Biblical pool discovered in Jerusalem

August 10, 2005

Sewer workers in Jerusalem have reportedly discovered the biblical Pool of Siloam -- an ancient gathering place for Jews and a holy Christian site.

The freshwater reservoir -- where, according to the Gospel of John, Jesus cured a man blind from birth -- was a major stop for Jews making religious pilgrimages to Jerusalem, the Los Angeles Times reported Tuesday.

"Scholars have said there wasn't a Pool of Siloam and that John was using a religious conceit" to illustrate a point, New Testament scholar James Charlesworth of the Princeton Theological Seminary told the Times. "Now we have found the Pool of Siloam ... exactly where John said it was."

Religious law required ancient Jews to make a pilgrimage to Jerusalem at least once a year, said archeologist Ronny Reich of the University of Haifa. "Jesus was just another pilgrim coming to Jerusalem," he said. "It would be natural to find him there."

The pool was built early during the 1st century BC and was destroyed by the future Roman Emperor Titus about AD 70, the Times said.

Copyright 2005 by United Press International

Explore further: Mt. Zion dig reveals possible second temple period priestly mansion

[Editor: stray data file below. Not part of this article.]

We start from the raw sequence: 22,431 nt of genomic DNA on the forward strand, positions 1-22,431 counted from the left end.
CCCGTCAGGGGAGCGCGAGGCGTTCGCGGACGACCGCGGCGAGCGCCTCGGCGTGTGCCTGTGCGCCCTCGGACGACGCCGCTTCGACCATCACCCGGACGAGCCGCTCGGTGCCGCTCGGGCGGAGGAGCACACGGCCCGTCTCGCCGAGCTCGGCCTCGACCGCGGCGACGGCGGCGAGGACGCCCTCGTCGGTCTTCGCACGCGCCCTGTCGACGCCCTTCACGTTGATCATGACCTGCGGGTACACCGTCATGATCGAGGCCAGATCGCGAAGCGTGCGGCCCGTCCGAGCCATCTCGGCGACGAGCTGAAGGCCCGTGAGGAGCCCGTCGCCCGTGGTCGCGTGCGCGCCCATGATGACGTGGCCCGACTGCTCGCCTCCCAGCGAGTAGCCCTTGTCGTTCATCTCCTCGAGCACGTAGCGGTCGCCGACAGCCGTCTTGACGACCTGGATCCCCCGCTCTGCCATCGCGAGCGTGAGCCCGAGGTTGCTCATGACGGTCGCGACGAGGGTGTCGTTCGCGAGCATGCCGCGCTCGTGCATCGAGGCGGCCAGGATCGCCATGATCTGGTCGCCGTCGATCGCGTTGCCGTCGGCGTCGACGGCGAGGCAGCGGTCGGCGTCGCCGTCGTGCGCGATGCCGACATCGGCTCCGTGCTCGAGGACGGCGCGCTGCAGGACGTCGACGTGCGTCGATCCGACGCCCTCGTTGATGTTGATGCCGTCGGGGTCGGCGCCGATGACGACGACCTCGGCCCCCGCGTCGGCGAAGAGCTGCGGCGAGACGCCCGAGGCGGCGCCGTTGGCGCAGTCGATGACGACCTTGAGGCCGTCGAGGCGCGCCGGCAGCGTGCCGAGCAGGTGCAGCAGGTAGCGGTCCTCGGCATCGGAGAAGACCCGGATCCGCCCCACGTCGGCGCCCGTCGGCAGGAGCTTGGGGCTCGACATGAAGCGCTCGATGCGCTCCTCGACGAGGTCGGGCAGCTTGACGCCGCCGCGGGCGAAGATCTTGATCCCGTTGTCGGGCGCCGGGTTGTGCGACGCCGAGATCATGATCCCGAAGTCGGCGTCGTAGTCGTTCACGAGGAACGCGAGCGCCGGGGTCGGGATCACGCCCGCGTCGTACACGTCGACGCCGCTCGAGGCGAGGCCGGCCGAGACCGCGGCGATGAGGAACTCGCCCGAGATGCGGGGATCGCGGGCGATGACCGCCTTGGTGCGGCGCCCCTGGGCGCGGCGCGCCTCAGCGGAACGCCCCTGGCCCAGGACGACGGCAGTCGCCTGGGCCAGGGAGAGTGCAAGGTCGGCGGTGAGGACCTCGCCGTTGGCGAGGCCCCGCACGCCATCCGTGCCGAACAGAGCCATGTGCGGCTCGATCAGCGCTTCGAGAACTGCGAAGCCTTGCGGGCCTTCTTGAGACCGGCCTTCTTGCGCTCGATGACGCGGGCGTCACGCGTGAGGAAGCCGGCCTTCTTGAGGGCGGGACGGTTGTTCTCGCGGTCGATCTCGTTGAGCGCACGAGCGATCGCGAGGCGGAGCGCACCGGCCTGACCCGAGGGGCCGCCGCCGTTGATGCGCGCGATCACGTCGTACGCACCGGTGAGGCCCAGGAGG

Related Stories

Ehud Netzer, noted Israeli archaeologist, dies

October 29, 2010

(AP) -- Ehud Netzer, an Israeli archaeologist best known for excavating King Herod's winter palace and discovering the monarch's tomb there, has died after falling at the site this week. He was 76.

Recommended for you

More to rainbows than meets the eye

August 25, 2016

In-depth review charts the scientific understanding of rainbows and highlights the many practical applications of this fascinating interaction between light, liquid and gas.

New method developed for producing some metals

August 25, 2016

The MIT researchers were trying to develop a new battery, but it didn't work out that way. Instead, thanks to an unexpected finding in their lab tests, what they discovered was a whole new way of producing the metal antimony—and ...

Rosetta captures comet outburst

August 25, 2016

In unprecedented observations made earlier this year, Rosetta unexpectedly captured a dramatic comet outburst that may have been triggered by a landslide.

0 comments

Please sign in to add a comment. Registration is free, and takes less than a minute. Read more

Click here to reset your password.
Sign in to get notified via email when new comments are made.